On a recent trip to Morocco, and after many delicious tagines, I decided to find out more about Morocco’s national dish by enrolling in a half day cooking course in Essaouira. Essaouira is a charming town situated on the Atlantic coast – about three hours drive away from Marrakech. It’s certainly a lot cooler and has a fantastic array of restaurants to delight foodies – I tucked into a staggeringly good black squid ink risotto at the excellent Elizir and enjoyed the best dressed crab of my life at the Caravan Cafe (which is also worth going to for the atmosphere alone).
But I digress, back to the tagines. The tagines I enjoyed in Morocco were unlike any that I’d tried anywhere else; so I wanted to find out why and how I could recreate a decent tagine at home. What did I learn? Well, quality meat and fresh vegetables are key, as is time (at least two hours on the hob when making a lamb tagine). Nothing happens quickly when making a tagine. But it was so worth it – the lamb meat was incredibly tender and complemented beautifully by the sweetness of the caramelised carrots.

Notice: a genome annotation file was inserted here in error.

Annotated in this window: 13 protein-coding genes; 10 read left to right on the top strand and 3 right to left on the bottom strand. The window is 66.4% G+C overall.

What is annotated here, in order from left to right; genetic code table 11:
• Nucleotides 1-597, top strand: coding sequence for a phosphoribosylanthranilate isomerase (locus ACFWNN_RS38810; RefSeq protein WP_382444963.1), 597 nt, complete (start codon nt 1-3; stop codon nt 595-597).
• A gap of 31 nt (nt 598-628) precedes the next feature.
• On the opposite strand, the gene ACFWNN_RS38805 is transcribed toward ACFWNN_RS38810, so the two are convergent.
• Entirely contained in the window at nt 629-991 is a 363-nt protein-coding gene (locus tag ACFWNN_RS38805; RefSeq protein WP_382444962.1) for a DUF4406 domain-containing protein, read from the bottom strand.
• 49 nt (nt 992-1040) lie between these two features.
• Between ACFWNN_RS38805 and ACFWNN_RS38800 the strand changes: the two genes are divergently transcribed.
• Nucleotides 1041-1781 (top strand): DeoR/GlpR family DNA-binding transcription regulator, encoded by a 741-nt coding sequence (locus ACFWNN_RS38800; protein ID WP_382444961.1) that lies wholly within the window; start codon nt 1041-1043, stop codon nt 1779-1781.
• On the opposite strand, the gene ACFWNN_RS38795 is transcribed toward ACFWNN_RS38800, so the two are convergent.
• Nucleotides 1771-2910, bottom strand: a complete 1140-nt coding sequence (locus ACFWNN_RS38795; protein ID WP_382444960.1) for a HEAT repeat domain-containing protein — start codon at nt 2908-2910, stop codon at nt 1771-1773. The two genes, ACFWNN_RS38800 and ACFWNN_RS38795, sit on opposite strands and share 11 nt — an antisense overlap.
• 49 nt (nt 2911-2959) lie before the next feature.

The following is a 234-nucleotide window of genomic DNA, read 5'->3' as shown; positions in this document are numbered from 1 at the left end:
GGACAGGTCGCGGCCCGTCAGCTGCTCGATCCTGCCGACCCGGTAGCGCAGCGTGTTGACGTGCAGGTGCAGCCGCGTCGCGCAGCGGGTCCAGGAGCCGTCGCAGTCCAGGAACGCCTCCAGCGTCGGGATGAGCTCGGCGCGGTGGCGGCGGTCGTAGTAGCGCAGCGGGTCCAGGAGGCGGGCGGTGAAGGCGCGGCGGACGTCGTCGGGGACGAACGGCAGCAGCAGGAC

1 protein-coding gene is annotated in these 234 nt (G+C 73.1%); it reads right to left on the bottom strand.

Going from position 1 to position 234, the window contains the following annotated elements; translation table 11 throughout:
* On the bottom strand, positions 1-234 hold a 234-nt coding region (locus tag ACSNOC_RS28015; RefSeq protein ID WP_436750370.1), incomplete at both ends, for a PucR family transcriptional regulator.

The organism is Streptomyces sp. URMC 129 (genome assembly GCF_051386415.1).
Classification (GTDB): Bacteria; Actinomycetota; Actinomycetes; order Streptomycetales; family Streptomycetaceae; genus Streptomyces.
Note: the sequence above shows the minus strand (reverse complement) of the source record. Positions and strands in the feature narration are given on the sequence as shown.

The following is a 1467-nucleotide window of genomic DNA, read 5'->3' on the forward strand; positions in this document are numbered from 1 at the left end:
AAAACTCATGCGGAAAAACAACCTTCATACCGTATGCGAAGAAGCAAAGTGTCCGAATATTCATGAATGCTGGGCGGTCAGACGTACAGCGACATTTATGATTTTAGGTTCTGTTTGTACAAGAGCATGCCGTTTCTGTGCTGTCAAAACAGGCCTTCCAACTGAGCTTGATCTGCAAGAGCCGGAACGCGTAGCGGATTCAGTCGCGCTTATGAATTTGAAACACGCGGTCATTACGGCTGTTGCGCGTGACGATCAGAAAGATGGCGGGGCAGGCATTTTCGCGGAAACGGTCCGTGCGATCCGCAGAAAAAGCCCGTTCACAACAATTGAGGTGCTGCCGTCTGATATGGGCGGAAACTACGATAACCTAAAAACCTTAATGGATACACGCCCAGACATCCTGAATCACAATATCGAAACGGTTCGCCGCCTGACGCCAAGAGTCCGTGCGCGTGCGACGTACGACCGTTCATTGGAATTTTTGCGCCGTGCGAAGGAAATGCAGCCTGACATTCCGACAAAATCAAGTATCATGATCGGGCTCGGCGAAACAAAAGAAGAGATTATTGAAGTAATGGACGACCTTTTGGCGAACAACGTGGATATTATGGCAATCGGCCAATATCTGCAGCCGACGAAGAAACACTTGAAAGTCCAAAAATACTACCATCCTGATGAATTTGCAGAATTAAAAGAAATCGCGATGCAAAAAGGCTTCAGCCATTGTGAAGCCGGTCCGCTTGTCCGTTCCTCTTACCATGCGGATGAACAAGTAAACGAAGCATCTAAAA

One of the most exciting things about making tagines is the multitude of ingredients that can be used. To inspire – and whet your appetite – check out BBC Good Food’s A-Z of tagine recipes here: http://www.bbcgoodfood.com/recipes/collection/tagine.